Construction and Construction Workers : NS Labour and Advanced Education, Employment Rights

Construction and Construction Workers

 

There are two areas of the Labour Standards Code where the rules are different for construction workers than most other workers:

  1. The requirement to give and receive termination notice.
  2. The requirement to pay overtime.

BUT, construction is defined differently for each one. Read on to find out more about this.

 

1. Termination Notice

Construction workers do not have to give their employers notice when they terminate (quit) the job. Nor does the employer have to give the construction worker notice to terminate the job. Refer to section 72(3)(h) of the Labour Standards Code.

Most other employees have to give the employer at least one weeks notice when they quit, depending on how long they have worked for the same employer. The employer also has to give the employee notice. Refer to section 72 of the Labour Standards Code.

Construction is defined as follows for Termination Notice:
Construction industry means the on-site constructing, erecting, altering, decorating, repairing, or demolishing of buildings, structures, roads, sewers, water mains, pipe-lines, tunnels, shafts, bridges, wharves, piers, canals, or other similar works.
 

Who do these rules apply to?

These rules apply to the individual who is doing the construction work. For example, the worker doing roof work on a building site would not have to give notice when he ends the job. But the receptionist for the construction company would have to give the employer proper notice when she quits.

 

2. Overtime Pay

Construction workers are entitled to be paid overtime after they have worked for 110 hours over two weeks. Overtime pay is equal to 1 1/2 the workers' rate of pay. Refer to the General Labour Standards Code Regulations, section 2(4A), and the minimum wage order for Construction and Property Maintenance.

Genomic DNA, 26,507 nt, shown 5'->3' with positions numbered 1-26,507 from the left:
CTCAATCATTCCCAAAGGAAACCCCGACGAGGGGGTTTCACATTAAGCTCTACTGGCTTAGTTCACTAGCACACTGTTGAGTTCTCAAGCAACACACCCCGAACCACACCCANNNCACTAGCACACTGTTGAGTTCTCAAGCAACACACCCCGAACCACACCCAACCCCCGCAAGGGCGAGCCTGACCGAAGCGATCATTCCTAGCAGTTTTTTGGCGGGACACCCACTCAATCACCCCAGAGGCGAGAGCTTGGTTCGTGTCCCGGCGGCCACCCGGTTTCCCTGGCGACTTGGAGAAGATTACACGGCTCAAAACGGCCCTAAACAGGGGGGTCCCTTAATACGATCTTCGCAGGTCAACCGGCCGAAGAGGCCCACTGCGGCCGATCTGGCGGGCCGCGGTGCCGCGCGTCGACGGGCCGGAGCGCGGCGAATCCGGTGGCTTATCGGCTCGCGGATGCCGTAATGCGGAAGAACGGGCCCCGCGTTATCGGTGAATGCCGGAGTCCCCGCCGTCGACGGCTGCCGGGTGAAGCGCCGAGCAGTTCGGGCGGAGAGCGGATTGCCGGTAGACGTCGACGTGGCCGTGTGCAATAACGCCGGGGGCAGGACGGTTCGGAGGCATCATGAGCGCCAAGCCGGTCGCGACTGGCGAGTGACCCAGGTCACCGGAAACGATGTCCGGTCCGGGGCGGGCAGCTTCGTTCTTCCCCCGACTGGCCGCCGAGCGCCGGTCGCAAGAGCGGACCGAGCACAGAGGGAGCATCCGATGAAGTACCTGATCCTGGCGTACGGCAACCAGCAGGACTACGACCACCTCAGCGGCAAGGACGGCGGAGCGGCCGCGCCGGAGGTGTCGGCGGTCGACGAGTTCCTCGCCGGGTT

Most other employees are entitled to receive overtime pay equal to 1 1/2 times their rate of pay after they have worked 48 hours in one week. Refer to the Labour Standards Code, section 40(4)

Construction is defined as follows for Overtime Pay:
It applies to the same group as for termination notice, which is the on-site constructing, erecting, altering, decorating, repairing, or demolishing of buildings, structures, roads, sewers, water mains, pipe-lines, tunnels, shafts, bridges, wharves, piers, canals, or other similar works.
Plus, it includes:
...workers involved in the construction, restoration or maintenance of roads, streets, sidewalks, structures, bridges, paving, water and sewer installations, earth and rock moving or related works, snow removal, primary production of raw construction materials, including primary production work in a saw mill, work in a machine shop, and metal fabrication.

NOTE: Generally, if there is a requirement for the employer to pay for travel time hours, then those travel time hours are included in the calculaton of overtime.

Property maintenance is generally understood to mean landscaping and related works such as mowing and painting, but does not include those doing cleaning or security of buildings.

 

Who do these rules apply to?

These rules apply to everyone who works for the employer if the core business of the employer is determined to be construction or property maintenance. For example, a maintenance worker employed at a nursing home does not have to work 110 hours over 2 weeks before qualifying for overtime; s/he would qualify for overtime pay after working 48 hours in one week. This is because the core function of the employer is the nursing home business - this is a service-type business and not construction.

 

To determine if overtime is due after working 110 hours over 2 weeks, ask:

What is the core function of the business / employer?

 

The special Overtime Pay rules do not include:

  • employees of a municipality who are engaged in street construction, restoration or maintenance;
  • persons receiving training under government-sponsored and government approved plans;
  • apprentices under apprenticeship agreements in accordance with the Apprenticeship and Trades Qualifications Act;
  • employees of enterprises engaged in maintaining the sanitation or security of buildings; or
  • employees engaged in supplying materials for shipbuilding, ship repair, oil and gas industries, or related activities other than retail.